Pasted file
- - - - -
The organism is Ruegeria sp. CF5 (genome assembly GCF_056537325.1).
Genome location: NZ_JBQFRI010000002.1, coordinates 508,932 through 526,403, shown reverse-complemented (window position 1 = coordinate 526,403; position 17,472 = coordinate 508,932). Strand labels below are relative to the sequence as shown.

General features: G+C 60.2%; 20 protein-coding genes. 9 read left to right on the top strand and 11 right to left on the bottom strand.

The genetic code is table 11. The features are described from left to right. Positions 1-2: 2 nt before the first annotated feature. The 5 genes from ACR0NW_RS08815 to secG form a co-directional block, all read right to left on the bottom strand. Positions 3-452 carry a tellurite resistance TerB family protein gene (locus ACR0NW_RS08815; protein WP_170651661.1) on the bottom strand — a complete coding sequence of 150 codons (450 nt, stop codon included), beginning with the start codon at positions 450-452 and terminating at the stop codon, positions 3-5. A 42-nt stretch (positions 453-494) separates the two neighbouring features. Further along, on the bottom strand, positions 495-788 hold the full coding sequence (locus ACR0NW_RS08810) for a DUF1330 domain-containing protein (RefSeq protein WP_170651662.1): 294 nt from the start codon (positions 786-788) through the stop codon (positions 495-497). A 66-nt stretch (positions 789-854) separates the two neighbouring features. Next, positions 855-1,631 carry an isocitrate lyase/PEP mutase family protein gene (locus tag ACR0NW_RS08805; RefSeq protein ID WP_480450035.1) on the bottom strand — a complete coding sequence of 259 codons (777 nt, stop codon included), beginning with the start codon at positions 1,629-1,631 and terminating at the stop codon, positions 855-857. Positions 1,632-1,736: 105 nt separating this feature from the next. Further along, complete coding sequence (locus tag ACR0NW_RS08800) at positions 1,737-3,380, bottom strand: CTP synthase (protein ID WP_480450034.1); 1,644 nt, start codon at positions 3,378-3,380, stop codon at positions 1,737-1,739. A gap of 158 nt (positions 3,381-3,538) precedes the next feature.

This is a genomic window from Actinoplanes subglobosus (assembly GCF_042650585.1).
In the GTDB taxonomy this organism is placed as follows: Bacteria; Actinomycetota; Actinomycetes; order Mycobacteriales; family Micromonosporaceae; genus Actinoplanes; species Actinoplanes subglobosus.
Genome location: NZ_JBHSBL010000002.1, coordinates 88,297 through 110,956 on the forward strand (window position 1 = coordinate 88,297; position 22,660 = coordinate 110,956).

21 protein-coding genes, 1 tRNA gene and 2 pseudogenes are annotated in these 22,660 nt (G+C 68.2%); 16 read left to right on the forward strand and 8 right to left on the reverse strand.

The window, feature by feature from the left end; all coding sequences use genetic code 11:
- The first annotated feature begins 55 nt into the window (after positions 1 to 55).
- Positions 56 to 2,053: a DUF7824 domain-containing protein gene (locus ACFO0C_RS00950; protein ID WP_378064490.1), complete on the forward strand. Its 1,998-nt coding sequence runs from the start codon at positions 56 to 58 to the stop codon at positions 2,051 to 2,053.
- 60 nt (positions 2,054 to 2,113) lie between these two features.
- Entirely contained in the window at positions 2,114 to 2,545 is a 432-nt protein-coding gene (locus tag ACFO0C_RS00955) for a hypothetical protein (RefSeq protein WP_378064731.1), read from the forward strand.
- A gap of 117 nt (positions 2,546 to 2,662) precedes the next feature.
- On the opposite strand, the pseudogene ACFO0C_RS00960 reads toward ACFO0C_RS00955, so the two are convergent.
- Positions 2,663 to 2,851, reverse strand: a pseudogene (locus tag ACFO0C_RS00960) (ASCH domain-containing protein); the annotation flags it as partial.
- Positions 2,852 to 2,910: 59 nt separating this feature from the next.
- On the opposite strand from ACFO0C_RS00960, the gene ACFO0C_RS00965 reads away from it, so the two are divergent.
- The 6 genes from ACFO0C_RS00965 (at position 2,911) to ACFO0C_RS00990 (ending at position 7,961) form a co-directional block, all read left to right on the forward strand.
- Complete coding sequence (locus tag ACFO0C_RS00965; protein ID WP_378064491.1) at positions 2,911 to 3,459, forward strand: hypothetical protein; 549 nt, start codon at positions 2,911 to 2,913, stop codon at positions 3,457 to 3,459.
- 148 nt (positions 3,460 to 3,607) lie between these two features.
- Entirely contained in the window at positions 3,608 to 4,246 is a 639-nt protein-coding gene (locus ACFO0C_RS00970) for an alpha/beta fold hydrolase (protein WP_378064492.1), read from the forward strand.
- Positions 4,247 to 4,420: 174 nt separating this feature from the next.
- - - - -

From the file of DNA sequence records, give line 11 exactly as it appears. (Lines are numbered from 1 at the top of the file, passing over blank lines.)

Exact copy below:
- Positions 56 to 2,053: a DUF7824 domain-containing protein gene (locus ACFO0C_RS00950; protein ID WP_378064490.1), complete on the forward strand. Its 1,998-nt coding sequence runs from the start codon at positions 56 to 58 to the stop codon at positions 2,051 to 2,053.